Ignorance is bliss.

Today I had an appointment with the doctor at the wellness center at my school.  I have an infection in my finger (Kind of gross with pus and all so I will spare you the details).  Anyway…the nurse weighed me.  A fairly irrelevant thing to do since I’m sure they were not weighing me to find something out about my finger.  I forgave her though as I suppose it’s standard procedure.

Anywho…I tried not to look at the number.  I really did.  But I couldn’t help myself.  And then I saw it…It was the biggest number I’d ever seen on a scale.  As much as I try to practice this whole fat acceptance thing these days…that number still really rattled me.  Granted I am not a poster child health at every size (I know I am an emotional eater and not a very active person-topics I plan on posting about at a later date) so I haven’t really expected my weight to go down after accepting myself, but I did not consider the idea of it going up either.

Since that doctor’s visit this morning I’ve been trying hard all day to not think about that number…to not think about everything I could be doing to try to bring that number down.  It’s so frickin hard though.  I think I was getting good at accepting me at the weight I was, not considering the need to accept a heavier me.  How terrifying.

Although I will say that if I had seen that number on the scale a couple of years ago…I would have absolutely flipped and gone running back to Weight Watchers or Jenny Craig.  I would have broke down and reverted to that all too familiar state of self-loathing.

So when I saw that number this morning…I actively tried to remind myself of how happy I’ve been lately and how one dumb number does not really change anything.  It’s certainly about the same number as it was yesterday and it didn’t stop me from being happy then…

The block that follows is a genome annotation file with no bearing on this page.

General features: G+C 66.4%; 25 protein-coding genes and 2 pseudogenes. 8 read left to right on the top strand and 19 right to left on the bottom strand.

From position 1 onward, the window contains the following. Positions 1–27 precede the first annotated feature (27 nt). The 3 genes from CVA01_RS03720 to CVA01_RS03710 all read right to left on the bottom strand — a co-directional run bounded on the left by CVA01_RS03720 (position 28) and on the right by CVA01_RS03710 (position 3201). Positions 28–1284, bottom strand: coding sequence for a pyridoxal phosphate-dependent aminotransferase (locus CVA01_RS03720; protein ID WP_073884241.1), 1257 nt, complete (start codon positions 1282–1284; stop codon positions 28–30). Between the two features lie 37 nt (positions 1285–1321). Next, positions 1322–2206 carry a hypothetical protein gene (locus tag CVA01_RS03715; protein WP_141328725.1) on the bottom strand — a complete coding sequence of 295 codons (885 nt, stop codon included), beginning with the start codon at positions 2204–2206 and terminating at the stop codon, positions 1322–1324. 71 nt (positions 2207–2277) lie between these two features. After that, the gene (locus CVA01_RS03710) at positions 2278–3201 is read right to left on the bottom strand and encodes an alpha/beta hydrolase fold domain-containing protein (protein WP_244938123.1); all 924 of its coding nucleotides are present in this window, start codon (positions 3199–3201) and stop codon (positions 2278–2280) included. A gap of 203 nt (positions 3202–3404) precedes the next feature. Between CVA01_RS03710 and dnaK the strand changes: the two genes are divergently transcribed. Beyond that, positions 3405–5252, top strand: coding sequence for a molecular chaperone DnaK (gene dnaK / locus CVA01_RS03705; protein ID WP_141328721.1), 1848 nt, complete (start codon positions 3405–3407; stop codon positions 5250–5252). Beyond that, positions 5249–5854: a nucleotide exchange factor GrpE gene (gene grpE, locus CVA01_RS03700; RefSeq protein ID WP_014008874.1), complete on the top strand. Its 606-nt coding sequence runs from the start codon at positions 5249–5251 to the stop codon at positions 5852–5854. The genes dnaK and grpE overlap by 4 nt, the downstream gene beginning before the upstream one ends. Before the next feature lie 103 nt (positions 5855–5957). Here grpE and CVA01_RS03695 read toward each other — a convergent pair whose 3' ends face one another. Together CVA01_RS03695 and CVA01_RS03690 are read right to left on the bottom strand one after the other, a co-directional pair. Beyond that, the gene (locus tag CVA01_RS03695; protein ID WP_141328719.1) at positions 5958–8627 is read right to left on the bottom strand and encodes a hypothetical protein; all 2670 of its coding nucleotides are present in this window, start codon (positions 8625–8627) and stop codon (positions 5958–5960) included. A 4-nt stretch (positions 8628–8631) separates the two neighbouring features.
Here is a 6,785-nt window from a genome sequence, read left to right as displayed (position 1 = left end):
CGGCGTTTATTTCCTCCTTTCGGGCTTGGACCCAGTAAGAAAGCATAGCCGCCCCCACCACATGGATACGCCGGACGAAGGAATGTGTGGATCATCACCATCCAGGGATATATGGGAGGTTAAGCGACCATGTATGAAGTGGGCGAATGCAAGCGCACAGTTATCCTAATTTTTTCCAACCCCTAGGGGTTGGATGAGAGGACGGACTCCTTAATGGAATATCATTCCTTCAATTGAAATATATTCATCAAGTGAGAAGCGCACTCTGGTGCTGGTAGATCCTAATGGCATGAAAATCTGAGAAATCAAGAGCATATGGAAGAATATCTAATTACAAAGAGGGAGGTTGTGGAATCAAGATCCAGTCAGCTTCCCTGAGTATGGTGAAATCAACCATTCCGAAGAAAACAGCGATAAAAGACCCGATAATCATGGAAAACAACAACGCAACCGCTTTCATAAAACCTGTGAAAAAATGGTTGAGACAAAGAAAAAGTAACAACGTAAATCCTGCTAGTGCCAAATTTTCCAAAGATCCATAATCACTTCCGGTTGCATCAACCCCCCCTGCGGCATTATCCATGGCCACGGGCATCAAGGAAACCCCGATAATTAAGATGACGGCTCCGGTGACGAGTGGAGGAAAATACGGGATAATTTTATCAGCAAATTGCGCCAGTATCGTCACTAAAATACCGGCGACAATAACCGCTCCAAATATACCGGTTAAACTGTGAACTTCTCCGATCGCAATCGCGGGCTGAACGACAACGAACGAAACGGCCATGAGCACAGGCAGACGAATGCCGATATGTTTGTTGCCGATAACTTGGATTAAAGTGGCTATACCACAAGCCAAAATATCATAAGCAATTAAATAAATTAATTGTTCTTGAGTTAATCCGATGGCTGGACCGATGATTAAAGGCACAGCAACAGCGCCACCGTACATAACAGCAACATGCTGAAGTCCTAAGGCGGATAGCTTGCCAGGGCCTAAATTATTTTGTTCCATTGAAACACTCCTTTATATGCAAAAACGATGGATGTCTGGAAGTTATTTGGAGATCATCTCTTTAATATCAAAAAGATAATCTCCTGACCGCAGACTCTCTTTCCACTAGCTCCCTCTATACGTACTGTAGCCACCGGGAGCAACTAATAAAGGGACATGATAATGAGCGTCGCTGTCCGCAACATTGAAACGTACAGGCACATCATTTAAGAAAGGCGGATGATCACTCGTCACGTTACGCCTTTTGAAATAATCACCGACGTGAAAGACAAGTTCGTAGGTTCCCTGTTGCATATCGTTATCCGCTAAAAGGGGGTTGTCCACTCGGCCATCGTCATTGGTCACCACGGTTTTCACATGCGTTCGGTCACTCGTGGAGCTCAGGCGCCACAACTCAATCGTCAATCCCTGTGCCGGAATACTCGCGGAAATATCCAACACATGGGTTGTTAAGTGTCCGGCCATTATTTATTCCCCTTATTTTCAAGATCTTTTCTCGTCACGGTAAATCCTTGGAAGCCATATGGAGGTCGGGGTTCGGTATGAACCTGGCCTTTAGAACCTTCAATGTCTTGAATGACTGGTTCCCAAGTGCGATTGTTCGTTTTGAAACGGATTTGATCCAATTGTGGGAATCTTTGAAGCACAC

I can do this.

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9 responses to this post.

  1. You can do this. It’s just a number, and the number is not you and is not reflective of your worth.

    If scales are triggering, you can ask not to be weighed (especially for a finger injury – what the?). I’m not sure why doctors in the US insist on weighing people each visit – perhaps to justify the high fees – but it is not necessarily standard practice in other countries. Australian doctors, for instance don’t routinely weigh patients. It is perfectly possible to treat patients by weighing them only when weight is relevant to the treatment.

    Reply

  2. take a deep breath….and remember that scales vary as much as 20 lbs from scale to scale…..maybe their scale was broken? Also, the number REALLY doesnt matter. hang in there you can do this….and diets DONT work. yea you’d lose the weight….at first….and then itd be back…..and youd gain even more (usually) within 2 years,

    Reply

  3. Posted by Miriam Heddy on January 29, 2010 at 10:35 am

    One thing I’ve heard a lot of FA/HAES people do is simply refuse to be weighed at the doctor’s office unless the doctor/nurse can offer a concrete reason for why taking a weight is necessary.